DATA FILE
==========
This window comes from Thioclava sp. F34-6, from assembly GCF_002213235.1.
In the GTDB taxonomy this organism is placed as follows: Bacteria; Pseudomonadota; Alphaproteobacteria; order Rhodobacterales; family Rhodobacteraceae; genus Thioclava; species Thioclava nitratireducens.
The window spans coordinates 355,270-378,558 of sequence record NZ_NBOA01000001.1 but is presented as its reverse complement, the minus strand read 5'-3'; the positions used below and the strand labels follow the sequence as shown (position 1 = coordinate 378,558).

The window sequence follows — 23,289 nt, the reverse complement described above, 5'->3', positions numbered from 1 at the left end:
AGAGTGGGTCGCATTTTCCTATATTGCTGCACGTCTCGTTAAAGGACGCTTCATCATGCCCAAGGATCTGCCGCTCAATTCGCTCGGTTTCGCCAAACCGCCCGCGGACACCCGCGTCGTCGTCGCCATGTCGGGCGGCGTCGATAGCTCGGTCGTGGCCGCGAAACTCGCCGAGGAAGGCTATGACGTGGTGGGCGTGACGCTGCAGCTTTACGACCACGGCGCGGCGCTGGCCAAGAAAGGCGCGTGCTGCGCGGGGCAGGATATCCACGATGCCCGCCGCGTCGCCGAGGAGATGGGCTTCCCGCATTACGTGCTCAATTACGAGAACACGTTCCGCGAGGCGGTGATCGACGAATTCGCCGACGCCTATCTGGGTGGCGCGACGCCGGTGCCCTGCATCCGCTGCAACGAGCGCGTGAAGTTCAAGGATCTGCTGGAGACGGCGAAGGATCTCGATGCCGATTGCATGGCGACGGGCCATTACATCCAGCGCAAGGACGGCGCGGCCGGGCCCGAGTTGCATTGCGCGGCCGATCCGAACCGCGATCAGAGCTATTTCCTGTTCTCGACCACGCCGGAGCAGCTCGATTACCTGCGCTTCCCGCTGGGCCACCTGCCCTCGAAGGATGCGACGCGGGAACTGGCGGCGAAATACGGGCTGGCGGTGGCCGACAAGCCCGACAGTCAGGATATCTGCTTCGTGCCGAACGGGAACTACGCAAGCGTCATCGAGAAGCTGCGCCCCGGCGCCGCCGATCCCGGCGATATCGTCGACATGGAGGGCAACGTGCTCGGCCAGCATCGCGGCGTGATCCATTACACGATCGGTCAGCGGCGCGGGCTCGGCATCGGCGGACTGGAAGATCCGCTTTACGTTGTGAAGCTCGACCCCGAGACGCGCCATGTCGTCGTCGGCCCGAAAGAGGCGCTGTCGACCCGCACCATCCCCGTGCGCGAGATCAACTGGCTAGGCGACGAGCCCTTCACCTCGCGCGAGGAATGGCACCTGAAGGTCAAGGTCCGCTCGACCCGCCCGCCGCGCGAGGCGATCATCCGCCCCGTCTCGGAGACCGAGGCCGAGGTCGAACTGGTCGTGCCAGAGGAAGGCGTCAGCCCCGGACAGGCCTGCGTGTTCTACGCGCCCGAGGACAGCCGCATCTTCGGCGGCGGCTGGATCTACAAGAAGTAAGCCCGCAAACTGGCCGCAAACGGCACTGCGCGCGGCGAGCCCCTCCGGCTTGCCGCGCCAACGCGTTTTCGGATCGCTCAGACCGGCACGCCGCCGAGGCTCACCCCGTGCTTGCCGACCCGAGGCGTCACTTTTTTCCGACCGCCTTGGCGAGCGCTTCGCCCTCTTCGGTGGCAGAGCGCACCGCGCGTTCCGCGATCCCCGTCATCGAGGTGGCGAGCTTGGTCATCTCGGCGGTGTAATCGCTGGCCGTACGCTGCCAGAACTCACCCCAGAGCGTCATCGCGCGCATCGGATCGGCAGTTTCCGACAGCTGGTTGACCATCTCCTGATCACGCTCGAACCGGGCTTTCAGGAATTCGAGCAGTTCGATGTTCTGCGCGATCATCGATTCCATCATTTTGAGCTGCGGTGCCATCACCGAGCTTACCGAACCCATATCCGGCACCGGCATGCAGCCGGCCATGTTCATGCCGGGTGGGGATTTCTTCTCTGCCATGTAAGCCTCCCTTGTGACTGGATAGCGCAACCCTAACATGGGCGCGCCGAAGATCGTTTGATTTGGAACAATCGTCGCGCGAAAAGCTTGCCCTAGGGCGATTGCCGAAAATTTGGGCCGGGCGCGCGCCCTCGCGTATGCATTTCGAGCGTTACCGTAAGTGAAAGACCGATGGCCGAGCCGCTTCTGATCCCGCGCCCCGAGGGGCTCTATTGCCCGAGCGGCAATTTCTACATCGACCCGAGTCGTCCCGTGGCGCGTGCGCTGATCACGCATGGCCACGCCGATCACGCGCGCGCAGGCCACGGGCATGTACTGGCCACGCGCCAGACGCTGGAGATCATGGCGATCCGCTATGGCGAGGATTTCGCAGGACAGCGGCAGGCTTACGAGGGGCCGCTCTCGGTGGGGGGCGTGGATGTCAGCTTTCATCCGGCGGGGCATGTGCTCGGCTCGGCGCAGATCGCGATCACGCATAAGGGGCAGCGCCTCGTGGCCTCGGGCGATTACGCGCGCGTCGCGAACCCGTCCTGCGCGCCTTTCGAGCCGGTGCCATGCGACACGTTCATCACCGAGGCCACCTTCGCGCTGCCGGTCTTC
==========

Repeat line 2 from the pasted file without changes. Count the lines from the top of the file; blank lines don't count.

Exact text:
In the GTDB taxonomy this organism is placed as follows: Bacteria; Pseudomonadota; Alphaproteobacteria; order Rhodobacterales; family Rhodobacteraceae; genus Thioclava; species Thioclava nitratireducens.